(Needless to say, another weak China PMI will not help sentiment in  Asia or anywhere else, for that matter.)




Now, does all this mean equities are going 20% lower, ushering in a new bear market and putting Yellen back in her more comfortable dovish perch?   Not necessarily.   However, most Fed chairmen have seen some sort of reasonable equity correction fairly early in their tenures, and it's difficult to see why the current Stool should be exempt.  That Jeremy Stein suggested that the Fed should consider financial stability risks when engaging in an orgy of pro-growth policies is telling (though perhaps not as telling as if someone other than the resident financial stability hawk had said it!)  It might, just might, suggest that the Yellen put (or, dare we say it, the Yellen payer swaption) might be struck a little further away than commonly supposed.   And if that becomes conventional wisdom...well, it probably means that markets decide to have a test of exactly where the strike price is, does it not?
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Hotairmail
admin
March 24, 2014 at 11:01 AM ×

Good post. Do you have a natural bearish bias? We need forward guidance on this. I'll be watching like a hawk to discern any trends for future reference.

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Nic
admin
March 24, 2014 at 11:37 AM ×

Moar charts :)
There are very good technical reasons for developed equity markets to do some back and fill this year, plus the ridiculously lopsided bullish sentiment we started the year with has not even begun to get shaken out yet IMHO

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Anonymous
admin
March 24, 2014 at 12:25 PM ×

C Says
I think you read C's short let's find a reason for that :)

Seriously now, the very big problem with this recovery and it's aftermath of tightening policy is the relationship between real incomes and the additional costs that would necessarily be incurred by even relatively small rises in finance costs.Historically rising rates have been correlated with improving conditions and the latter have been accompanied by rises in real incomes and of course with those have come better risk conditions in terms of being able to service existing debt and take on more of it.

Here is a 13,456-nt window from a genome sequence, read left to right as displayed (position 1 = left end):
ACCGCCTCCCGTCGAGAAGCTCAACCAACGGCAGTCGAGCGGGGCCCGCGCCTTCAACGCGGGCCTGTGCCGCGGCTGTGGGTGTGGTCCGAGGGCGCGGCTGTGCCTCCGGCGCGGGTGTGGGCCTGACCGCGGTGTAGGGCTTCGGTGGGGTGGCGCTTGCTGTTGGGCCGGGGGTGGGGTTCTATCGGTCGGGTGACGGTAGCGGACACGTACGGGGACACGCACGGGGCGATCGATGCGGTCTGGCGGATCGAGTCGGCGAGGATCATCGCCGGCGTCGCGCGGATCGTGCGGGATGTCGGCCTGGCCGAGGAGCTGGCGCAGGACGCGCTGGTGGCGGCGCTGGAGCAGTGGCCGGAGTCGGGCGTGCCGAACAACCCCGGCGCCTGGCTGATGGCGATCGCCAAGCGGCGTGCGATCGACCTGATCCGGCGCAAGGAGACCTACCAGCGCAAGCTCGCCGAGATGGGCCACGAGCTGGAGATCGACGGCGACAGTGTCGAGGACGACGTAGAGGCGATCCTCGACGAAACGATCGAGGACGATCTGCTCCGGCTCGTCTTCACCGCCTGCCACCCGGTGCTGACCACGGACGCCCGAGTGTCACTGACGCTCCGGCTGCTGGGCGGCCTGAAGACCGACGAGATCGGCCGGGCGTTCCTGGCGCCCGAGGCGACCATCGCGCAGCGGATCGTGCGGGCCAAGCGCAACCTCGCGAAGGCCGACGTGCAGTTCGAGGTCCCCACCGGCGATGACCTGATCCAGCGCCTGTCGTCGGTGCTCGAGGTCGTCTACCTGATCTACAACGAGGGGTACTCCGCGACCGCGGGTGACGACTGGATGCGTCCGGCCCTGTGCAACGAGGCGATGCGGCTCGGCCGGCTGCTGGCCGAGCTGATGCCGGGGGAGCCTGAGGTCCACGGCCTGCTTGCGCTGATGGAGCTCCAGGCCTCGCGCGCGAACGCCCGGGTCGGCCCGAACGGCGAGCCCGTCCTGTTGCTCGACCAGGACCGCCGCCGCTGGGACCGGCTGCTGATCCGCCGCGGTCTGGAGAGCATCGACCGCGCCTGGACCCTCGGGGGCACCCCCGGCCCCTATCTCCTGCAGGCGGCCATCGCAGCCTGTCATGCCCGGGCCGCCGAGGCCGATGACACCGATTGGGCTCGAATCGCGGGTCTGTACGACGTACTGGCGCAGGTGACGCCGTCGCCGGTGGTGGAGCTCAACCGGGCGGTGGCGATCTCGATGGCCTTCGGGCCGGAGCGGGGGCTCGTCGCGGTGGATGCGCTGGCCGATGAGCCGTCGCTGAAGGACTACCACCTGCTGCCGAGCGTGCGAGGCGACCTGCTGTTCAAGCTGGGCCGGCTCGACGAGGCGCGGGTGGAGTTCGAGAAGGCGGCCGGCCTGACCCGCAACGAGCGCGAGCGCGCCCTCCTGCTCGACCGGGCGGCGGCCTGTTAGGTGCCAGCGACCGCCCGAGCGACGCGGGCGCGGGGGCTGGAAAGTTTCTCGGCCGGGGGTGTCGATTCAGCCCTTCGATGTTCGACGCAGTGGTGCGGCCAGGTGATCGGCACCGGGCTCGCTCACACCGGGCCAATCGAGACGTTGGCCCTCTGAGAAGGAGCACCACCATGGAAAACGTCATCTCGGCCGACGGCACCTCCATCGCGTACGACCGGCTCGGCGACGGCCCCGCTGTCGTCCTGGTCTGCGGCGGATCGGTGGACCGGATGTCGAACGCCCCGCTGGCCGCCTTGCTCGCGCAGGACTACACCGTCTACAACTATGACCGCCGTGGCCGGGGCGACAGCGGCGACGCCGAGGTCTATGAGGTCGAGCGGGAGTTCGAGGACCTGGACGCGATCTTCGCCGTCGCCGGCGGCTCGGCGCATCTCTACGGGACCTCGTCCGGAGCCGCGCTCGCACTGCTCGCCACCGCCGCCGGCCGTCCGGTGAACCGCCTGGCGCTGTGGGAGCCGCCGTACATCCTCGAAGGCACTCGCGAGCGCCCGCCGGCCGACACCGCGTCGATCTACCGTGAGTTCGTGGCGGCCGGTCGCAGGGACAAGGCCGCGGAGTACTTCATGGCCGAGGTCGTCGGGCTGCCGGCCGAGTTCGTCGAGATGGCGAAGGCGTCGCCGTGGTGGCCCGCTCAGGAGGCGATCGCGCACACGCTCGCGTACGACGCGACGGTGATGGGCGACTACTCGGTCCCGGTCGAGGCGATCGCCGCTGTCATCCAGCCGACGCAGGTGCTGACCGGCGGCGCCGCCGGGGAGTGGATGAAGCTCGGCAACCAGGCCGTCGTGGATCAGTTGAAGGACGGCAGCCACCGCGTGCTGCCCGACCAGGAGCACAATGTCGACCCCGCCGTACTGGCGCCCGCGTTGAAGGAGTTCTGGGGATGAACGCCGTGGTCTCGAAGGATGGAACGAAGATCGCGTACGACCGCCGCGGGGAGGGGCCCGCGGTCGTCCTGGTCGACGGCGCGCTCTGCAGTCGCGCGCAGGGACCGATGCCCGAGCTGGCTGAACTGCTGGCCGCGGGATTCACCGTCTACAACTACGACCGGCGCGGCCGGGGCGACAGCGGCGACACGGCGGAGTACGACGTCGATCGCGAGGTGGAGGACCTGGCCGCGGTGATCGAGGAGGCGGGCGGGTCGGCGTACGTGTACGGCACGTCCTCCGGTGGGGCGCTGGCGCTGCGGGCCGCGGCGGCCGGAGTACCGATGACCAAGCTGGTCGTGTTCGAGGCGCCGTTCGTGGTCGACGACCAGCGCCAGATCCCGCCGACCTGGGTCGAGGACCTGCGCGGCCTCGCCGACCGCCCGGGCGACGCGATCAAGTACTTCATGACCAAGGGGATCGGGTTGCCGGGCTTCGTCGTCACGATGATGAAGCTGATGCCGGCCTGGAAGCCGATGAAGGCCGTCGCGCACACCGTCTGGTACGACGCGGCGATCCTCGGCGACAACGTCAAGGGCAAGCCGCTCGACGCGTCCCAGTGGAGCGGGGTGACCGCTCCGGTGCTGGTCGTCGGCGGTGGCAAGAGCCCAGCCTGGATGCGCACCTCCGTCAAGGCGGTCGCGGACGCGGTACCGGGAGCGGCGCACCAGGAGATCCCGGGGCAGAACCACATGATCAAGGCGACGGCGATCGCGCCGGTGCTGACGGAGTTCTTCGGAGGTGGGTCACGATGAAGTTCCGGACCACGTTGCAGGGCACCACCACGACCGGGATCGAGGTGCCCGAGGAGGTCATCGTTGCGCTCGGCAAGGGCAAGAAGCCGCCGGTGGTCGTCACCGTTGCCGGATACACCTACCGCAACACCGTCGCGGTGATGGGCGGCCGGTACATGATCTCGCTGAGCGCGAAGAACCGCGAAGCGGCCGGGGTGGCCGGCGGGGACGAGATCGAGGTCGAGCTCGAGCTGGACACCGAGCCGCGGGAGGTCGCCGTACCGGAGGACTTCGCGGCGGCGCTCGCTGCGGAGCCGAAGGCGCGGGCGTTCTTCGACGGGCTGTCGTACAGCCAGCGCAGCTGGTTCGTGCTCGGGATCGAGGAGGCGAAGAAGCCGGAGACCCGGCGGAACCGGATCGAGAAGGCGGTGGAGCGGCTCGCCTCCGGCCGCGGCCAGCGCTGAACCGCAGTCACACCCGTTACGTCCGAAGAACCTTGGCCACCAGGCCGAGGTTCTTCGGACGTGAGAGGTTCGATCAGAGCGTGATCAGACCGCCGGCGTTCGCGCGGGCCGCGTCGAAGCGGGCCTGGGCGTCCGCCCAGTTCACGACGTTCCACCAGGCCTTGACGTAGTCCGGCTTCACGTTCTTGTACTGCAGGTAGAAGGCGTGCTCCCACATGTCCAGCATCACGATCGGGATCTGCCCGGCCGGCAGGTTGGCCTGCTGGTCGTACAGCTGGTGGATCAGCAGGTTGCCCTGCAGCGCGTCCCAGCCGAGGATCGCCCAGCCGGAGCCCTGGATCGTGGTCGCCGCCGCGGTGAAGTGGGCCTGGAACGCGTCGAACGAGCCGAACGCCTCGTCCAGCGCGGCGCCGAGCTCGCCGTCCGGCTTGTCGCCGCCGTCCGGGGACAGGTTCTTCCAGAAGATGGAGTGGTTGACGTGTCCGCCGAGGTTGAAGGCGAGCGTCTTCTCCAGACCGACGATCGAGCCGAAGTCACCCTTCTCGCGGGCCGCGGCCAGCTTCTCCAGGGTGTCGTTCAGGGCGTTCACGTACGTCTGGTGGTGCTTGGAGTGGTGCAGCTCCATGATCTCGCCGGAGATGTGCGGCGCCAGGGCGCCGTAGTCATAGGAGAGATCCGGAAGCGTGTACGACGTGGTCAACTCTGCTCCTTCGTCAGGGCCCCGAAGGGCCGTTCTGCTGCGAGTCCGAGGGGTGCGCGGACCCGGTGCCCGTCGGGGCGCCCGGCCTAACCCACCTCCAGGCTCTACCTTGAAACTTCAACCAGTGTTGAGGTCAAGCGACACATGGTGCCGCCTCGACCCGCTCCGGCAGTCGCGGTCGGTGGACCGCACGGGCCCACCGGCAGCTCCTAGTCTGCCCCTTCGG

Now if we consider the above have we yet seen that change in incomes necessary for all the rest to apply?
I'll leave you to answer that for yourselves ,but I'm short because I don't believe conditions are yet able to absorb the consequences of tighter policy.

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ct
admin
March 24, 2014 at 12:46 PM ×

Following dissapointing Chinese pmi , the aussie and asx continue its march on anticipation of rrr cut. Must have miss your memo.

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Anonymous
admin
March 24, 2014 at 12:56 PM ×

C Says
"Following dissapointing Chinese pmi , the aussie and asx continue its march on anticipation of rrr cut. Must have miss your memo"

Except that isn't a trend ,it 's a churn.

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Nico G
admin
March 24, 2014 at 1:18 PM ×

i agree 200% but i have been short (Europe) for a while already, right after they printed a lower high following a US all time high, which is always a sign of caca to come.

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vlad g
admin
March 24, 2014 at 1:47 PM ×

in your scenario- you think long yen (esp eurjpy) is still the insurance policy to have for downside moves in DM equities?

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Anonymous
admin
March 24, 2014 at 2:09 PM ×

I am surprised that you are surprised by the JCB's inaction. Their previous speech was quite clear that 1) they were satisfied with their policy so far and 2) they already expected that the sales tax hike was going to slow economy for a few months, then they believed that it would come back to the trendline on its own. It meant that they saw no need to QE at the time. They might well change their mind now given such a hawkish Fed. But you cannot say that JCB's inaction was unexpected.

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March 24, 2014 at 3:56 PM ×

@hotairmail: I have no natural bias other than a desire to call the market correctly.


@ anon: I view the BOJ's actions as a parent might upon seeing a 'satisfactory' grade on a child's report card. Technically it's OK but you really expect better.....